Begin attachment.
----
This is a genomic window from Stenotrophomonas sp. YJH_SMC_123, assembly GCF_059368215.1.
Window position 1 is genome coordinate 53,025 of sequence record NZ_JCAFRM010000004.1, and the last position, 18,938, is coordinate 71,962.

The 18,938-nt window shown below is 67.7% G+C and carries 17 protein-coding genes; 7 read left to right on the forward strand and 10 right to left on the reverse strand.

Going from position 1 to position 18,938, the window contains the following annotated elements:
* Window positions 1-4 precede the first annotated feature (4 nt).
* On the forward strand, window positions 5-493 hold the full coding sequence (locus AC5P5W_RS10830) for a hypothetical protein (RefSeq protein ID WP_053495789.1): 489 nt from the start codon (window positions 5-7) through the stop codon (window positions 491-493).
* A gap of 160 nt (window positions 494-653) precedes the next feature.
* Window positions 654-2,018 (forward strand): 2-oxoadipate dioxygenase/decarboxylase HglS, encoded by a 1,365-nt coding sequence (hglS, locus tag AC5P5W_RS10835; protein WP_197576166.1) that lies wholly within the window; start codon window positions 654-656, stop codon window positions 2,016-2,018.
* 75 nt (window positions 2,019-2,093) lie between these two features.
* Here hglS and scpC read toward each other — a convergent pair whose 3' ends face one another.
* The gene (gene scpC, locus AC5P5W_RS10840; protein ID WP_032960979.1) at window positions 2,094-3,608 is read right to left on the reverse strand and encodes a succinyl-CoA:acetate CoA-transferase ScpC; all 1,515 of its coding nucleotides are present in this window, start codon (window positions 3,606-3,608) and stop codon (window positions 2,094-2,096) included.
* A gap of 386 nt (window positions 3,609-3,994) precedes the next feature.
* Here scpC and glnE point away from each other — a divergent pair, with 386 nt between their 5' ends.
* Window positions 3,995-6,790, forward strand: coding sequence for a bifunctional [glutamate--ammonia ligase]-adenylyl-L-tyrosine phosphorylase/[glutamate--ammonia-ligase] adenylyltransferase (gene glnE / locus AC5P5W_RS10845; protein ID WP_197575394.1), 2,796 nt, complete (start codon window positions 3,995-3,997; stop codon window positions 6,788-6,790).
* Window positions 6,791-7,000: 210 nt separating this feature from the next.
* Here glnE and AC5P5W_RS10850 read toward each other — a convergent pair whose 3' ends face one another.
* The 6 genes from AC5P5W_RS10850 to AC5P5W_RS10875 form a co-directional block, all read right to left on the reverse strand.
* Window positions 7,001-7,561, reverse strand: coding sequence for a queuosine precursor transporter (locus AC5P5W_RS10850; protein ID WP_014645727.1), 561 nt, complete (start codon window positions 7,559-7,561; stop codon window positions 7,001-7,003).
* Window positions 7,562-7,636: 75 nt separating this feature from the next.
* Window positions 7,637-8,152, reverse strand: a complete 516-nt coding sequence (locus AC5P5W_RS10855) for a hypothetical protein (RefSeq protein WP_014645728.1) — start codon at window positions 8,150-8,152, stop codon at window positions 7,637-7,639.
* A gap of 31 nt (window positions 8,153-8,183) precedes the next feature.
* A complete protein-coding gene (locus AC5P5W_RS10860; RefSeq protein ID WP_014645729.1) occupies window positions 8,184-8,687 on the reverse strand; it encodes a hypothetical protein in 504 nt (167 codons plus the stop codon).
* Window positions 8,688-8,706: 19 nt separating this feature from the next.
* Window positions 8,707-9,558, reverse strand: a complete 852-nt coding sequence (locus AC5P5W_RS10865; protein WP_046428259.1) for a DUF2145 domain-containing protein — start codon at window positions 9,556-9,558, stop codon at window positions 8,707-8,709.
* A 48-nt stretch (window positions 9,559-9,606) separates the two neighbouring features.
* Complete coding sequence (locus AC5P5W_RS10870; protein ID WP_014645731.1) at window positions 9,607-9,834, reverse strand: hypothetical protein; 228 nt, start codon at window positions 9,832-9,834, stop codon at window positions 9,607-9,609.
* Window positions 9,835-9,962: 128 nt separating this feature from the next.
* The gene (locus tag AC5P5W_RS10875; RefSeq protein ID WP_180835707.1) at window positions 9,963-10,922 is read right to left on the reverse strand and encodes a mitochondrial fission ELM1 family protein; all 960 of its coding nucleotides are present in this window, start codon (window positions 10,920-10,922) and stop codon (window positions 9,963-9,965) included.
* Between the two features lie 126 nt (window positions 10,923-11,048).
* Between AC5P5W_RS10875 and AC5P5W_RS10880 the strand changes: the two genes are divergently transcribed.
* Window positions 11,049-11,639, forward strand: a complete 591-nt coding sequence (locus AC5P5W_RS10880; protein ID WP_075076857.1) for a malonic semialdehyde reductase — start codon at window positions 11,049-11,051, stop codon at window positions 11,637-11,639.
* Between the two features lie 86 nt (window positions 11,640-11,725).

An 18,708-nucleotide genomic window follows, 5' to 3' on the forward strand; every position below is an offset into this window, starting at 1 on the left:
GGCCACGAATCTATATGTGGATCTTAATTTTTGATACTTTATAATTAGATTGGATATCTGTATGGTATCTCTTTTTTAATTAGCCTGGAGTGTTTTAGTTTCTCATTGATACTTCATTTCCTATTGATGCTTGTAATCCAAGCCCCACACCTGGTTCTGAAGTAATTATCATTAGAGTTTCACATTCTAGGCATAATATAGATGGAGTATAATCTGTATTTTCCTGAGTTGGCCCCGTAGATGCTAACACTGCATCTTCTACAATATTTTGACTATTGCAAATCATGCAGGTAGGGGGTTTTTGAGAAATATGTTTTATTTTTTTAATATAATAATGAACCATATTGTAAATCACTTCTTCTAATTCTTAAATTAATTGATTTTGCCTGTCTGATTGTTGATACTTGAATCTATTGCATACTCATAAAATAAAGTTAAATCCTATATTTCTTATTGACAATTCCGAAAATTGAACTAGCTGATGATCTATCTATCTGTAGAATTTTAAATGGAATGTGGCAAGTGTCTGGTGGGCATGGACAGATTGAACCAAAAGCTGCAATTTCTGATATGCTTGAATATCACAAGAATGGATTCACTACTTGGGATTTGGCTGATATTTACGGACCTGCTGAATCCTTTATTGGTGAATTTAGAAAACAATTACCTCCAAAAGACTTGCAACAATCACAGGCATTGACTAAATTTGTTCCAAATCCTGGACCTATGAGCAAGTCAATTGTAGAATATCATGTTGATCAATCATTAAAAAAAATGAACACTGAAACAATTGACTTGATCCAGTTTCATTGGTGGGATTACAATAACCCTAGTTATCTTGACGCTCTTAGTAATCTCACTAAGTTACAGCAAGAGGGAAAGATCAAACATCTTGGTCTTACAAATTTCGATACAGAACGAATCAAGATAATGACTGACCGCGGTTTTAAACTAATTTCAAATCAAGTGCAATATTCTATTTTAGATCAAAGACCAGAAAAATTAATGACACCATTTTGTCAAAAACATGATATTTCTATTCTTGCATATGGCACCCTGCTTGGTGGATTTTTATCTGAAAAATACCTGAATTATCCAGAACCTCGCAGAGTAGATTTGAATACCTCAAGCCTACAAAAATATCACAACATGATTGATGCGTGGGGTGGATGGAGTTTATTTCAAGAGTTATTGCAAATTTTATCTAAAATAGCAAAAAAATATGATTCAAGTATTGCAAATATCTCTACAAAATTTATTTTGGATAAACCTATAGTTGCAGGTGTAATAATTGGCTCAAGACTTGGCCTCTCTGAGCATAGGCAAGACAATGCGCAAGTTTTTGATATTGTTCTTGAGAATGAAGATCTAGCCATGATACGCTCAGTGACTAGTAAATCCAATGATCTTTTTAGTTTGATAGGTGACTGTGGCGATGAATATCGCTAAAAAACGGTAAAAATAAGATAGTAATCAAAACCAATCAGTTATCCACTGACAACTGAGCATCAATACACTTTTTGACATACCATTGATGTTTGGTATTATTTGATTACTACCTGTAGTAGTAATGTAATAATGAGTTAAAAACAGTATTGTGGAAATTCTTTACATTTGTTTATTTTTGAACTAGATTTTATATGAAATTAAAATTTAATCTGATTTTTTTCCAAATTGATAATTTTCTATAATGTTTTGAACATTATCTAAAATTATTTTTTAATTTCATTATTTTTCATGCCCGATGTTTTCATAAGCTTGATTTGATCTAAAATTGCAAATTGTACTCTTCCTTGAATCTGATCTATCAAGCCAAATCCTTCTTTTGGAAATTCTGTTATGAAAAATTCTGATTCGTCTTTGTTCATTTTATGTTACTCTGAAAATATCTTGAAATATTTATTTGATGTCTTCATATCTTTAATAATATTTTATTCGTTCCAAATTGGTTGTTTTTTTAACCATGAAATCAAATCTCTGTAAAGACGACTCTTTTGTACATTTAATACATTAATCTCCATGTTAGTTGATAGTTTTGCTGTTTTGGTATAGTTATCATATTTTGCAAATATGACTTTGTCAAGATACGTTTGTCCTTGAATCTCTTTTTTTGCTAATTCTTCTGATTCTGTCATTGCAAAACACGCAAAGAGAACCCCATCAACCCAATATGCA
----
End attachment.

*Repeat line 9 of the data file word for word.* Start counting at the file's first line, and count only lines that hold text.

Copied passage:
* 75 nt (window positions 2,019-2,093) lie between these two features.